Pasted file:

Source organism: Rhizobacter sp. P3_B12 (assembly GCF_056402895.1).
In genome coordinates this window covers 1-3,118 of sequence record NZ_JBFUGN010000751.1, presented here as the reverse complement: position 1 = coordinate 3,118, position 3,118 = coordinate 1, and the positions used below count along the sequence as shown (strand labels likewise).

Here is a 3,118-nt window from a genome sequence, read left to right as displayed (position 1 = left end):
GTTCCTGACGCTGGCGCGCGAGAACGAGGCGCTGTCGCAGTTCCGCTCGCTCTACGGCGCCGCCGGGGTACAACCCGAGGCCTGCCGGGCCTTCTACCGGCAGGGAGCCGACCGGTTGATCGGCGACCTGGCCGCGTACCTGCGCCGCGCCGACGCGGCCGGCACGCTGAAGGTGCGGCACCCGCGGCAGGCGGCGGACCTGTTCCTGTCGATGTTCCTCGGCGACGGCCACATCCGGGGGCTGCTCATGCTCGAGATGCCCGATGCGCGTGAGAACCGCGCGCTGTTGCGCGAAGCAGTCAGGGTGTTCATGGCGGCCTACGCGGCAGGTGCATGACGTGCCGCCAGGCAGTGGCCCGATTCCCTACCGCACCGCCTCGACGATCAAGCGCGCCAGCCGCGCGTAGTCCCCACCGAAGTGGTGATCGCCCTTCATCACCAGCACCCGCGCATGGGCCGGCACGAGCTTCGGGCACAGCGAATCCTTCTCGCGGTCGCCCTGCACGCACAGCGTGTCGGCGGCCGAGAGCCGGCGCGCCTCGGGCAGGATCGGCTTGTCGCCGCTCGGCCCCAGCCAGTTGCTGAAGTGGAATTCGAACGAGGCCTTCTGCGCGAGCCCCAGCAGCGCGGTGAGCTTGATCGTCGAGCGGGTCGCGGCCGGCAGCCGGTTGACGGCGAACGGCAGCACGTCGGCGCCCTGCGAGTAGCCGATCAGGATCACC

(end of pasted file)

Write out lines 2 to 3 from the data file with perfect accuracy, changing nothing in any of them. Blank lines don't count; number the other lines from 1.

In genome coordinates this window covers 1-3,118 of sequence record NZ_JBFUGN010000751.1, presented here as the reverse complement: position 1 = coordinate 3,118, position 3,118 = coordinate 1, and the positions used below count along the sequence as shown (strand labels likewise).

Here is a 3,118-nt window from a genome sequence, read left to right as displayed (position 1 = left end):